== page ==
Nearly every athlete, from every walk of life and every level of skill is familiar with the feeling of anxiety in sport, both before and during games, practices, and competitions. In fact, knowing how to deal with performance anxiety in sports might just be the best way to improve your performance. You can work with the best equipment available but still be held back by your mindset.
This is why eSmartr and HEAD are working together – to offer equipment that helps you deal with anxiety in sport and competitive environments, and to help you focus on your mental game and physical performance side by side.
Understanding Anxiety in Sport
There are two types of anxiety that can affect your sporting performance: cognitive anxiety and somatic anxiety.1 Somatic anxiety means physical anxiety: feeling your heart pounding before a game, or sweating in a cool room for no apparent reason; cognitive anxiety occurs within the brain, and can take the form of negative thoughts and troubles focusing.2
The good news is that there are plenty of studies to suggest that these reactions are normal, and vary from person to person based on factors such as event type and how well a player has been performing lately.3 Similarly, studies have found that, unsurprisingly, your average level of anxiety and self-confidence is typically reflected in your athletic performance.4
This is why it is so important to learn how to deal with performance anxiety in sports! It can noticeably improve your game.
How to Deal with Performance Anxiety in Sports
There are a lot of ways to manage anxiety in sport situations. Some of our best methods include:
- Set achievable goals – make sure you aren’t asking too much of yourself! We see it all the time with professional athletes after signing a big contract or demanding a trade, as they try to do too much and, ultimately, their performance suffers because of it. One way to combat this, whether you’re a top level athlete or a new recreational athlete, is to set up a feedback system that is trustworthy, consistent, and that works for you. This can be a coach, a training partner, or even yourself – but studies have shown that positive motivational profiles lead to reduced performance anxiety.5
- Practice wellness – Mindful breathing, meditation, and relaxation techniques can be invaluable for an anxious athlete. Again, many professional athletes work closely with sports psychologists, sleep therapists, dieticians, and other specialized wellness professionals to help them relax away from the sport so they can compete at their best level. There are plenty of guides available to help you focus on calming yourself. The eSmartr smart compression sleeve can also help here, as its cognitive-boost design allows it to non-invasively improve your sense of mental focus, clarity, and calm.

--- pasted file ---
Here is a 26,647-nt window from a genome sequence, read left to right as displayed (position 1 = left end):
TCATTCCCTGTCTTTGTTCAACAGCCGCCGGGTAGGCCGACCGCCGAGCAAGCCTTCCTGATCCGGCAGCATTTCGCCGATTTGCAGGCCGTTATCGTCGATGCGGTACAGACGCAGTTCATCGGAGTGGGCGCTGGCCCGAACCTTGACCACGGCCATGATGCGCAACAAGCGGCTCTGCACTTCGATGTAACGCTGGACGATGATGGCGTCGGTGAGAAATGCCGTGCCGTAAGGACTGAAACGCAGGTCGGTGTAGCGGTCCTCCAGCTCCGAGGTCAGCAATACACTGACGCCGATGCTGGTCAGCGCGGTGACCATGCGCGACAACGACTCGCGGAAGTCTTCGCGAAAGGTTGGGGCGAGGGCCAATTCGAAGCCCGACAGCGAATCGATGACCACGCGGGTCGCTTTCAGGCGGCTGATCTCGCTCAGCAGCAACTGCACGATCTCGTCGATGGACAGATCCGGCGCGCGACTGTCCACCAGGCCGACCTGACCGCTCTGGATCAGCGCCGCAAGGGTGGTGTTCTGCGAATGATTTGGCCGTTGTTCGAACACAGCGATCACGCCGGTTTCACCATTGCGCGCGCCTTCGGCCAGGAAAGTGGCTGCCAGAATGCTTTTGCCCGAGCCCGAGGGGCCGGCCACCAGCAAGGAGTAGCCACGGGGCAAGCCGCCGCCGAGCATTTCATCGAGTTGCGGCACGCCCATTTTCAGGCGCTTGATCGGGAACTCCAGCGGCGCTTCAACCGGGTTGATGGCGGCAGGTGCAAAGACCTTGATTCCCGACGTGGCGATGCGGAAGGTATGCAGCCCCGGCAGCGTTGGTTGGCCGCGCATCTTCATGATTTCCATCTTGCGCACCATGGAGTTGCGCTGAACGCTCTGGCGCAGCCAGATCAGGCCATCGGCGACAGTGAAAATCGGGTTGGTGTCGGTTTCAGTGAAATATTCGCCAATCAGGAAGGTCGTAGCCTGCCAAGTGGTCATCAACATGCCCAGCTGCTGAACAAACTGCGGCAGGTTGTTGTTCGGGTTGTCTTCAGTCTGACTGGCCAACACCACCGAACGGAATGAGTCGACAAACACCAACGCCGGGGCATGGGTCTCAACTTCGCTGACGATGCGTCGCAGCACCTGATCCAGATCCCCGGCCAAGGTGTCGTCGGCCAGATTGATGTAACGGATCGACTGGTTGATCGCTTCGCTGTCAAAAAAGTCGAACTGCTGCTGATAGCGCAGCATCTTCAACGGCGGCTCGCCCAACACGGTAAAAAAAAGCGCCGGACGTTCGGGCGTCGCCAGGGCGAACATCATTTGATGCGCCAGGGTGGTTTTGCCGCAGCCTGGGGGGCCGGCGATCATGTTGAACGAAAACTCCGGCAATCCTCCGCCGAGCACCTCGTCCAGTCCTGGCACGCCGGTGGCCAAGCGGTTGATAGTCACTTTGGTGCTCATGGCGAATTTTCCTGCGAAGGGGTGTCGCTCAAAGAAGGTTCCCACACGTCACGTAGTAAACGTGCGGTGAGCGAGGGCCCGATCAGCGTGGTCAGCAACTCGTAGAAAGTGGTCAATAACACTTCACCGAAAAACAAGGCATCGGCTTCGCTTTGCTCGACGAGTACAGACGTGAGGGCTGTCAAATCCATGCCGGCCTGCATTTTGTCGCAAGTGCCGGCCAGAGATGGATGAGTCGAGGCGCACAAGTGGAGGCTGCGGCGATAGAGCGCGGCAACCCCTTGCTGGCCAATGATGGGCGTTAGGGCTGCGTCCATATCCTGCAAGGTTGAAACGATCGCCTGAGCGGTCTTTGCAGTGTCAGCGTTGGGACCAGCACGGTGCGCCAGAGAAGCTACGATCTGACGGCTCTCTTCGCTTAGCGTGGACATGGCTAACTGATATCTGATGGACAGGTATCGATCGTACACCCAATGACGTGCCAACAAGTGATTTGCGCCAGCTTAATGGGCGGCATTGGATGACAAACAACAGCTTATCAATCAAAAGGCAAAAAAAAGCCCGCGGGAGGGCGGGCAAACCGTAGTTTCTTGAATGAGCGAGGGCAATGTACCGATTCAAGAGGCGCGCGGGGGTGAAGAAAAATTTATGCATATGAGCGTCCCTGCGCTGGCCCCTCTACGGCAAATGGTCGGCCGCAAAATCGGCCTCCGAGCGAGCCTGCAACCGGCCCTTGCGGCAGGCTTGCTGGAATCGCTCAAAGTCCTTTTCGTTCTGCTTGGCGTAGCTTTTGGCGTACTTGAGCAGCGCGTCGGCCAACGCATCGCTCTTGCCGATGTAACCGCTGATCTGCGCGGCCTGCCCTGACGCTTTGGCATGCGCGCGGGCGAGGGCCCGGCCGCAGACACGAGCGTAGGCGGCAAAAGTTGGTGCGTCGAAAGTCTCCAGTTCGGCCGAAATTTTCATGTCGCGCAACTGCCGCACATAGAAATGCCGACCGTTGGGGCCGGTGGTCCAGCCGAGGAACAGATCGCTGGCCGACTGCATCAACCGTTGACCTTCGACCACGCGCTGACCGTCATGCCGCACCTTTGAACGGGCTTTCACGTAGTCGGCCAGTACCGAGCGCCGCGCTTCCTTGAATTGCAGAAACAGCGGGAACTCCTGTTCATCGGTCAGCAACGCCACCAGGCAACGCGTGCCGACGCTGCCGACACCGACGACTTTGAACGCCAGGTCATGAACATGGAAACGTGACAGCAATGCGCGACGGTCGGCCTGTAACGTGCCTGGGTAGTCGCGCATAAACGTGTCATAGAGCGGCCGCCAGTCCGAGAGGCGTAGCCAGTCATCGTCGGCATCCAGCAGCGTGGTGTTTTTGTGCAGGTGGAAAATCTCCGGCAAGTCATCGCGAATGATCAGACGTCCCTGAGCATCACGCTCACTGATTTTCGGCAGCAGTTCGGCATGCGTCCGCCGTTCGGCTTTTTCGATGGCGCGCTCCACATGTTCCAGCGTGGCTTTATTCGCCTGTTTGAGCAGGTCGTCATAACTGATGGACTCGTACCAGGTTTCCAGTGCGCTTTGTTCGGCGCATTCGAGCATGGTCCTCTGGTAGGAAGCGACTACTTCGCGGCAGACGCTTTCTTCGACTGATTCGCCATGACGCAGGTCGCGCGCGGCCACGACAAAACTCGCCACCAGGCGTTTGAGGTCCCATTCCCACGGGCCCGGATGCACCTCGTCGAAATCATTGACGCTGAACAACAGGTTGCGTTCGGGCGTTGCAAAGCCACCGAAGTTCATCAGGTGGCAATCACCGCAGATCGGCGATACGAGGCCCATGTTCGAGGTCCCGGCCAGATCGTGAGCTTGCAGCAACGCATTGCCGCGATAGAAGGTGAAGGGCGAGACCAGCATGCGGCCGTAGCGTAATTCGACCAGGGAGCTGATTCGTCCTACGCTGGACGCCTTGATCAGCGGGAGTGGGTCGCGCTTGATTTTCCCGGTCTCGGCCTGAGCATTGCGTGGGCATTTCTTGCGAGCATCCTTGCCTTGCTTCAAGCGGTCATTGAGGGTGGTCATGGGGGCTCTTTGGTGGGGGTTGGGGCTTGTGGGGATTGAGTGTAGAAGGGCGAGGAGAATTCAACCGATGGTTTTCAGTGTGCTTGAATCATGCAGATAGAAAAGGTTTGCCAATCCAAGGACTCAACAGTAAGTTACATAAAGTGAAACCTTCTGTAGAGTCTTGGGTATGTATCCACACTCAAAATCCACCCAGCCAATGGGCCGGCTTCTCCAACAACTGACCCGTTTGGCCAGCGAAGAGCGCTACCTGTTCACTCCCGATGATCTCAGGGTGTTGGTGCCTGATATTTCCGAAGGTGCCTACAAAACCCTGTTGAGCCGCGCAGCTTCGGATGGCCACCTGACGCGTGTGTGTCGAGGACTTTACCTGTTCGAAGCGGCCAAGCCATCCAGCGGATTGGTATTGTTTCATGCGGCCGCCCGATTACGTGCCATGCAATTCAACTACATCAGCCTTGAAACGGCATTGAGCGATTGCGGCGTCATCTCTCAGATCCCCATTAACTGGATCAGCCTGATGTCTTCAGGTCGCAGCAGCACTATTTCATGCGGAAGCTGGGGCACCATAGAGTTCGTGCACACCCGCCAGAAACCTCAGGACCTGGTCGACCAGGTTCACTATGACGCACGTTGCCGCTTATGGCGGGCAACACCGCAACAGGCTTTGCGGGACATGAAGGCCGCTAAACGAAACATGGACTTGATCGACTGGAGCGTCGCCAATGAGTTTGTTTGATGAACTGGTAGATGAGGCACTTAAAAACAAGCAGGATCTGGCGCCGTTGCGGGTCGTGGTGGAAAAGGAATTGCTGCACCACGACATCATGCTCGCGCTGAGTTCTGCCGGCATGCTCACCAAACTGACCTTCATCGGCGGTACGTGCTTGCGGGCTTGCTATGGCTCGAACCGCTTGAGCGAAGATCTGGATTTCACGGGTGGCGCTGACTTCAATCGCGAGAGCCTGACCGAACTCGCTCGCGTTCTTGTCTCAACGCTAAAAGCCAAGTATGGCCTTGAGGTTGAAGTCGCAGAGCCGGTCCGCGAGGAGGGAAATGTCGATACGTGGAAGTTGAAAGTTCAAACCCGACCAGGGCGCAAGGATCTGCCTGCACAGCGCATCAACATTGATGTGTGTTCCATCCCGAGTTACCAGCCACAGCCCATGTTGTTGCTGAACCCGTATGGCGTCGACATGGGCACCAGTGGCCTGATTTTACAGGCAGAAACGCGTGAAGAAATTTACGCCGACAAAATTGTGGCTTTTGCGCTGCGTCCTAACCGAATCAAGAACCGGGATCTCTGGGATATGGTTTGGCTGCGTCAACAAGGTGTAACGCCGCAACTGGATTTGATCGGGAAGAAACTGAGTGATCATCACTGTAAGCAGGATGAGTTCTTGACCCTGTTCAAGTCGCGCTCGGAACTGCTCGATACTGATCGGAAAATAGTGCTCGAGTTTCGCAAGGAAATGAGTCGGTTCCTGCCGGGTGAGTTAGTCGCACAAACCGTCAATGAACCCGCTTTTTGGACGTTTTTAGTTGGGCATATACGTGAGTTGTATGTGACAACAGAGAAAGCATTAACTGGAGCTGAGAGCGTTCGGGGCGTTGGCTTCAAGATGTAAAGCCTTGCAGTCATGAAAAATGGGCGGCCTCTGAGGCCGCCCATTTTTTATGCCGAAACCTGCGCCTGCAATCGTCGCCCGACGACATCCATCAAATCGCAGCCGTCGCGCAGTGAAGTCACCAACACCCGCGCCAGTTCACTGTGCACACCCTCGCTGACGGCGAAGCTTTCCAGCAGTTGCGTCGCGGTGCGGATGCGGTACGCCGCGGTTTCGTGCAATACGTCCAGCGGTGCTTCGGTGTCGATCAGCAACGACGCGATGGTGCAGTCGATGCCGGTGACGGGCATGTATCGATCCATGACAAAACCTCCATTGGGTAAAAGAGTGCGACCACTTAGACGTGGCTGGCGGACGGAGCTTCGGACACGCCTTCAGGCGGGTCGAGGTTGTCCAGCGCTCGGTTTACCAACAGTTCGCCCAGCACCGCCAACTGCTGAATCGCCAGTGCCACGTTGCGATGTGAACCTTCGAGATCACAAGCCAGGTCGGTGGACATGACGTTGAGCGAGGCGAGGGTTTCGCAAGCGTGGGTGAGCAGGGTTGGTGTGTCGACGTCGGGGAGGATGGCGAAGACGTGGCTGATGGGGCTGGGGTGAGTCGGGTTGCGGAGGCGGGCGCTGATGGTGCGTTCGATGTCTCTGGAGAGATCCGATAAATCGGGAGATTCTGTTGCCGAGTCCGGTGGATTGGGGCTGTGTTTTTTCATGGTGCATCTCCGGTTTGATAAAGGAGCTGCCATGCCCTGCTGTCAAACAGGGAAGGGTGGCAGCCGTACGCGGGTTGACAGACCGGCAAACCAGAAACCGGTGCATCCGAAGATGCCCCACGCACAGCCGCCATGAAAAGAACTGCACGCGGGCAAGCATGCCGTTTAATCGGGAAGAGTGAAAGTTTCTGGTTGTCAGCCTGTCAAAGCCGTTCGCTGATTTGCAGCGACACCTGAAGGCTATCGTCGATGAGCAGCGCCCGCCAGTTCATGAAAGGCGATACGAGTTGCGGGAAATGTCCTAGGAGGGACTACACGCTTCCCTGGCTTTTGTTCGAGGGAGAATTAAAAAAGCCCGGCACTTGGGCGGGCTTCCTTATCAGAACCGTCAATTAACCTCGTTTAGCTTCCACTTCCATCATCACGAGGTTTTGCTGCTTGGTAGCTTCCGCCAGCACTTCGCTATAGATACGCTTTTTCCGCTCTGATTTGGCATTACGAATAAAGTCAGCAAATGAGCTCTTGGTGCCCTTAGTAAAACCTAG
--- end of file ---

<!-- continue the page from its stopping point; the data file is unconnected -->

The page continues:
- Find sources of confidence – Confidence is the anti-anxiety. Begin looking at how your own performance changes from game to game and see the improvements. Use the best-quality gear you can. Remember that you love the game you’re playing and that nothing else is more important.
- You can also use visualization techniques to boost your confidence; picture, as vividly as you can, the outcome you want most. Your brain will react to the image and work to make it happen!6
HEAD and eSmartr can help you to deal with performance anxiety in any sports events by providing you with the best equipment to boost your physical and mental game. Ultimately, however, it’s down to you to take care of yourself and ensure that you’re in the best place possible mentally before every competition. You are your own most steadfast teammate – work with yourself, and you’ll come through for yourself every time.
2. Ford, J. L., Ildefonso, K., Jones, M. L., & Arvinen-Barrow, M. (2017). Sport-related anxiety: current insights. Open access journal of sports medicine, 8, 205–212. https://doi.org/10.2147/OAJSM.S125845
3. Castelo G., B. S., Cortez L., A. C., Roberto Andrade do Nascimento Júnior R., Thamires C., L. G., Francisco E., Q. C., Ferreira G., d. M. (2019). Analysis of pre-competitive anxiety of brazilian young swimmers. Acta Scientiarum. Health Sciences, 41.
4. Woodman,T, Hardy, L. (2003). The relative impact of cognitive anxiety and self-confidence upon sport performance: A meta-analysis. Journal of sports sciences. 21. 443-57. 10.1080/0264041031000101809.
5. Chu T.L., Zhang T., Hung T.M., (2018). Motivational profiles in table tennis players: Relations with performance anxiety and subjective vitality, Journal of Sports Sciences, 36:23, 2738-2750, DOI: 10.1080/02640414.2018.1488517